Coláiste Eoin: some parents objected to bullying workshop

Head of school says some parents had not wanted their sons at ShoutOut forum

A “number of parents” of students at the Dublin secondary school which this week halted a workshop to combat homophobic bullying had objected because the workshop was being delivered by “an LGBT organisation”, the school’s principal has said.

Finín Máirtín, head of Coláiste Eoin boys’ secondary school in Stillorgan, said those parents had not wanted their sons to attend the workshop due to be delivered by the ShoutOut organisation on Tuesday morning.

Nor had they wanted their sons “singled out” or “isolated” by not attending the workshop.

He disputed the account of events as outlined by ShoutOut, a voluntary organisation which delivers the workshops nationally, saying he was “personally very disappointed at the way this has been portrayed by the organiser”.


ShoutOut's national school organiser is Declan Meehan.

Mr Meehan said ShoutOut had always had a good relationship with the school, that ShoutOut wished this to continue, but “it is very difficult when the school will not comunicate with us”. He said the school had always been “very supportive of LGBT issues” and that he had not gone to the media about the apparent cancellation of the workshops.

“The media came to us,” he said. “If you look at my comments I have said nothing negative about Coláiste Eoin, though I would say this has been very badly handled by the school.”

Workers from ShoutOut had been due to deliver the workshop to 80 transition year students on Tuesday, but when they arrived they were informed by Mr Máirtín it could not go ahead.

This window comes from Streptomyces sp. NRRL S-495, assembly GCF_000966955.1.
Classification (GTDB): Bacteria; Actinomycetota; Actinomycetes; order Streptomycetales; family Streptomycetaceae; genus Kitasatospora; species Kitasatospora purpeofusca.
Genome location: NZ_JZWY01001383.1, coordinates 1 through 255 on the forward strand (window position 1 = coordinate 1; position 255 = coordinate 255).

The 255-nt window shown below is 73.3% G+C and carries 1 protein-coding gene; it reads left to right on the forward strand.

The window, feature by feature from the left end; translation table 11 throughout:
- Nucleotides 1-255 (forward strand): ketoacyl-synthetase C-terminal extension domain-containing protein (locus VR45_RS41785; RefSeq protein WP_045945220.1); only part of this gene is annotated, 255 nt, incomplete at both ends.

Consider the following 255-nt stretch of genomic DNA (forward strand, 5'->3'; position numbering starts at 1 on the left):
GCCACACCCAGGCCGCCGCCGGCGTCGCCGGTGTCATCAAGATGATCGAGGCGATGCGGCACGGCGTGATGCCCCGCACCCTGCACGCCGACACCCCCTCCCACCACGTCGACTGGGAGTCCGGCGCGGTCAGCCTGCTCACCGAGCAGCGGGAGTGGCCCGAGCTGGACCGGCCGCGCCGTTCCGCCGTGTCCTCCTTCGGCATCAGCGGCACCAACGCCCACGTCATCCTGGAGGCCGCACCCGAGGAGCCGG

Mr Meehan has said he was told by his staff the workshops had been “cancelled . . . because the board of management had decided that both sides of the argument should be given”.

The school issued a statement on Wednesday morning denying the workshops had been cancelled and saying: “It is proposed to invite ShoutOut to make their presentation at a future date in the course of the current academic year.”

While Mr Meehan said they had been booked before Christmas to deliver the workshops, Mr Máirtín says there were discussion before Christmas, but that the booking was made on January 7th.

Letters to parents about the workshops were sent home with students on Monday. It became apparent on Tuesday, said Mr Máirtín, that only about two-thirds of these had reached parents, and there was communication from a number of parents who “didn’t want their sons to be addressed by an LGBT organisation. It was also felt there would be an issue of exclusion and isolation if they were taken out of the workshops.

“So the decision was taken to stand back, take some time and to hold the workshop at a later stage. There was never any question that the workshops were being cancelled altogether.”

He said he had not yet been in touch with ShoutOut about rescheduling the workshops as it had been “a busy few days”.

Asked whether relations with ShoutOut had been damaged by the controversy, he said: “Yes, I personally am very disappointed with the way this has been portrayed by the organiser of ShoutOut. It’s disappointing the way it has been blown up, the way it took to social media.

“The reality on the ground in the school is so alien to the way the school has been portrayed. This is a caring, inclusive school.”

Kitty Holland

Kitty Holland

Kitty Holland is Social Affairs Correspondent of The Irish Times